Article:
Open borders from May 1st will make existing problems worse

7 April 2007

Open borders from May 1st will make existing problems worse

Minister of Social Affairs and Employment Piet Hein Donner is planning to open borders completely to workers from central and eastern Europe from May 1st, scrapping the current system of work permits. “An irresponsible decision,” according to SP Member of Parliament and employment spokesman Paul Ulenbelt. “If you're going to invite guests then you have to make sure your house is in good order,” he says. “And in this case the house is far from being so. Trade unions and the four biggest local authorities have said as much. With my own eyes I've seen how often Polish workers here are confronted with eighteenth century housing conditions, but that just makes Donner keener.” Ulenbelt is seeking an urgent debate on the question with the minister.

Paul UlenbeltIn some sectors, such as horticulture, many employers are addicted to cheap labour, Ulenbelt has concluded. “Donner helps these 'addicts' to their dose of cheap workers and doesn't bother looking at the consequences for others. If you see how these workers are housed, in tumbledown houses with twelve mattresses and sleeping places in the cupboard under the stairs, you have to say that this is a problem to be combated and not aggravated.”

The four biggest local authorities are demanding the maintenance of work permits. This would allow them to monitor the living conditions of workers from abroad, because to qualify for such a permit you must give an address in the Netherlands. Monitoring would enable abuses to be addressed, but Donner has ignored the councils' urgings.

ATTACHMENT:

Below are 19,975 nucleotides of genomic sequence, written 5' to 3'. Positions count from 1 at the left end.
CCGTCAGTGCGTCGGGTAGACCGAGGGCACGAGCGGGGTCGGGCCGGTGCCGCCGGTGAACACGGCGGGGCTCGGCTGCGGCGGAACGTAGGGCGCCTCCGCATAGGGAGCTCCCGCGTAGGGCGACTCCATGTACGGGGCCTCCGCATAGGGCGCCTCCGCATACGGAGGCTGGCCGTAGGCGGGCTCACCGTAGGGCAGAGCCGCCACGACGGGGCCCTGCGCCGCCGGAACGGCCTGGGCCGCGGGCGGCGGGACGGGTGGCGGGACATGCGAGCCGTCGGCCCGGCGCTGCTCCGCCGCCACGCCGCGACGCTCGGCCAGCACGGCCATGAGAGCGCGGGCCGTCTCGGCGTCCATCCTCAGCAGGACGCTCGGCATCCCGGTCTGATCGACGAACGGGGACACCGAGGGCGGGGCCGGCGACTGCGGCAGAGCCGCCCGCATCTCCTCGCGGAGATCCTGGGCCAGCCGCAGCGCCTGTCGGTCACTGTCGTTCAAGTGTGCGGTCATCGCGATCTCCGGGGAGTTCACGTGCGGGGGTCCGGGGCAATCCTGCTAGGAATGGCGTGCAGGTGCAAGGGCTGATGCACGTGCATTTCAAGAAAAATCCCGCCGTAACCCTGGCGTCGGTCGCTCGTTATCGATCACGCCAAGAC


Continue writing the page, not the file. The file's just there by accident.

A number of different trade unions have established that employers are reluctant to enter into agreements to prevent the exploitation of central- and eastern European workers. Proposals made by the unions to guarantee equal pay for equal work and ensure safe working conditions have been rejected by Donner. “If the borders are now to be opened fully and employers allowed to recruit a skilled labour force from central and eastern Europe, we will invest less in training of young people and not make any effort to help unemployed people to find work,” says Ulenbelt.

“Donner is turning out to be the enforcer for a neoliberal Europe. He has eyes only for the short term interests of employers and doesn't bother himself about foreign workers at all. He is cooperating in sucking the human capital from Poles and others, while in Poland and other parts of central and eastern Europe, the skilled and specialised labour needed to reconstruct these countries is becoming hard to find. Now the Polish government is opening its borders to Bulgaria and Romania, and soon these countries will have to open their borders to their eastern neighbours. In this neoliberal Europe, Poles work in the Netherlands and Britain, while Bulgarians and Romanians work in Poland and Ukrainians and Moldavians will soon be working in Romania and the Czech republic. This is not the Europe of the SP. As with any market, the international labour market be regulated.”

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